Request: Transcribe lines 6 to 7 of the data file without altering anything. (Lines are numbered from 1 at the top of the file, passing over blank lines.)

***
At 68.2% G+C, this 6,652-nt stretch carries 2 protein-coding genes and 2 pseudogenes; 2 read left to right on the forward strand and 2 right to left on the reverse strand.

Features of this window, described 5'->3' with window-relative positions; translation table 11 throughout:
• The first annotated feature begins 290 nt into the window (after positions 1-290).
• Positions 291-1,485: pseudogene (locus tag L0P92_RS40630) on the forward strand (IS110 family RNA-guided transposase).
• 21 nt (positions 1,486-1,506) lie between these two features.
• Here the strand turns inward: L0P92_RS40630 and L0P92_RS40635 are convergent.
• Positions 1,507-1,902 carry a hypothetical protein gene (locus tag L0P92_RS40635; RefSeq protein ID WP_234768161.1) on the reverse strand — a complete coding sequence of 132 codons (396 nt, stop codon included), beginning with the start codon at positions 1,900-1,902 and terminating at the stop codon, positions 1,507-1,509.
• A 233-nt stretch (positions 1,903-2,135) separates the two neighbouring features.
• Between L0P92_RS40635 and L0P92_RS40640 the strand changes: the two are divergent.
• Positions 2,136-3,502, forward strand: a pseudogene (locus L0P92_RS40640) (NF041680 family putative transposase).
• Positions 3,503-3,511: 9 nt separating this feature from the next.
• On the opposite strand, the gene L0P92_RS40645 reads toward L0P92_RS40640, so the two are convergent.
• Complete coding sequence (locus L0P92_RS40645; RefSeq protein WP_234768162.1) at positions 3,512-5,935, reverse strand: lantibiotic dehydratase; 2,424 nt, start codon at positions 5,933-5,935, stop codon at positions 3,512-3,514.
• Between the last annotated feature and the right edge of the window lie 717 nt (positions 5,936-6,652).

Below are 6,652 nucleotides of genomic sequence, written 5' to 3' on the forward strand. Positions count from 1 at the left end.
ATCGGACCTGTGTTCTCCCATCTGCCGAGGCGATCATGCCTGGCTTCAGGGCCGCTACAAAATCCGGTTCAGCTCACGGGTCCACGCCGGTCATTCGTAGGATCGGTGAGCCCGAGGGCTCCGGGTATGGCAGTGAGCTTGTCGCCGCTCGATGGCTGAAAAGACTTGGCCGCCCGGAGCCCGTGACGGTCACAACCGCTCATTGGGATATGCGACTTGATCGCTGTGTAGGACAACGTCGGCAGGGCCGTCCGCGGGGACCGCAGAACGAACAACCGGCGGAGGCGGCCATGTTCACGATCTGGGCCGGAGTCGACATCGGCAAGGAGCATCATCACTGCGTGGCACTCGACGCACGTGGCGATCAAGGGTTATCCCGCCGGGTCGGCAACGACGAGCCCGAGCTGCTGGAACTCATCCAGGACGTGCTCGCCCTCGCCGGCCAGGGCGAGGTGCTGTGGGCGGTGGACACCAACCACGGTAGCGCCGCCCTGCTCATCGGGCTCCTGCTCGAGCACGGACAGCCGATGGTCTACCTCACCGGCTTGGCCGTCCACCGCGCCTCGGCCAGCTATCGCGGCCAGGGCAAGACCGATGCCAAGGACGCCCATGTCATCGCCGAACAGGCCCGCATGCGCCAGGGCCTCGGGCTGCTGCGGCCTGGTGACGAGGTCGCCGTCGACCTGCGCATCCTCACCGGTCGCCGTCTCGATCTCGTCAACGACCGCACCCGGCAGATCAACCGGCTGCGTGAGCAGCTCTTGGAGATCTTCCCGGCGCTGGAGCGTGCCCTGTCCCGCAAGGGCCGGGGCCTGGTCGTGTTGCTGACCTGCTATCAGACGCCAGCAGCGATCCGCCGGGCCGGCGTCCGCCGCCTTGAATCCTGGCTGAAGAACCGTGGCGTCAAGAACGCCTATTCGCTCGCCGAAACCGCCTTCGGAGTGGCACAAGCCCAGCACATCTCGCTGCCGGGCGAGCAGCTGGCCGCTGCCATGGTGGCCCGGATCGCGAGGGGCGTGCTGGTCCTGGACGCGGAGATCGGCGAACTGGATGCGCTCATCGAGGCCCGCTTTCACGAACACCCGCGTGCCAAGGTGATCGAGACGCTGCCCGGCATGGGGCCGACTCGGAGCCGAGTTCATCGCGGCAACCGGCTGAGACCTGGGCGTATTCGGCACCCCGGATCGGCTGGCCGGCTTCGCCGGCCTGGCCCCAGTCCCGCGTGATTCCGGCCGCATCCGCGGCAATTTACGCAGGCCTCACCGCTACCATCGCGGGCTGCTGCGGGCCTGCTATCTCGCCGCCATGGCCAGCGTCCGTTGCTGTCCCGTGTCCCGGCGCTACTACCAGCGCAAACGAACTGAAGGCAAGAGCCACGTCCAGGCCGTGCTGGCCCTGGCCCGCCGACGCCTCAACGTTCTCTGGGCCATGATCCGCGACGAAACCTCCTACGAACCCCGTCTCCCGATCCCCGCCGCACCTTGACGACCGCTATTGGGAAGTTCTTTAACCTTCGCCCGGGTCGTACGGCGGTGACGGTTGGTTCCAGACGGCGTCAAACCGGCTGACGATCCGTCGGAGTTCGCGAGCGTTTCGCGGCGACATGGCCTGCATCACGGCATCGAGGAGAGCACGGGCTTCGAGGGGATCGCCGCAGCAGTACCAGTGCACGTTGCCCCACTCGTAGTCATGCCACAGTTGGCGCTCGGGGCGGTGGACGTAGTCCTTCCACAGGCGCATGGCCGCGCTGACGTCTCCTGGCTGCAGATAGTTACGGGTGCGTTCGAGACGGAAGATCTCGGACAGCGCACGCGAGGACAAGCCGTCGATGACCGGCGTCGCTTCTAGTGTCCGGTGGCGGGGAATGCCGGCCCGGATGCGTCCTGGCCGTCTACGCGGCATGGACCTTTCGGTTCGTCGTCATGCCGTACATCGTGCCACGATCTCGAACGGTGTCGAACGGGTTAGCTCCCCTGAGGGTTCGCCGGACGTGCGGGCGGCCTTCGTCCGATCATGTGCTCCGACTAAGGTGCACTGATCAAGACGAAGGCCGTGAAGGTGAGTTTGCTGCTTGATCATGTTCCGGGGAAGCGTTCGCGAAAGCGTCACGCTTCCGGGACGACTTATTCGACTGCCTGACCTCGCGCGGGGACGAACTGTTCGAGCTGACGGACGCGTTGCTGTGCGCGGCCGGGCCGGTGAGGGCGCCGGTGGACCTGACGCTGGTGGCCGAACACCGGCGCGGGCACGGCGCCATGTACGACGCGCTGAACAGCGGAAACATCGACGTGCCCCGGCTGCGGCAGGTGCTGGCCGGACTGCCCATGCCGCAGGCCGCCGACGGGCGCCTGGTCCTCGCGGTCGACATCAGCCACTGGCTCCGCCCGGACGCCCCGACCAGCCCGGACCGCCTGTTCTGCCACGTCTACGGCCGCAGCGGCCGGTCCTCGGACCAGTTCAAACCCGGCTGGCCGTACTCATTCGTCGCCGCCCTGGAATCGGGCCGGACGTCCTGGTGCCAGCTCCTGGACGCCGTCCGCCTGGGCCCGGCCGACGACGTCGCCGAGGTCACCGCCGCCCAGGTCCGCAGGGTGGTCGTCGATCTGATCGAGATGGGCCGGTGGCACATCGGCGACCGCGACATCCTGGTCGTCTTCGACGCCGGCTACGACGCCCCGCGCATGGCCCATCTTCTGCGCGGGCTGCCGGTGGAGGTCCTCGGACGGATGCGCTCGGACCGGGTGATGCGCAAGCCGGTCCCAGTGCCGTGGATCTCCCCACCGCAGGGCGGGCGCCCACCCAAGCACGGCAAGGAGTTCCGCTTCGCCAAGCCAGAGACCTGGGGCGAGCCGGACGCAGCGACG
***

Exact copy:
• Here the strand turns inward: L0P92_RS40630 and L0P92_RS40635 are convergent.
• Positions 1,507-1,902 carry a hypothetical protein gene (locus tag L0P92_RS40635; RefSeq protein ID WP_234768161.1) on the reverse strand — a complete coding sequence of 132 codons (396 nt, stop codon included), beginning with the start codon at positions 1,900-1,902 and terminating at the stop codon, positions 1,507-1,509.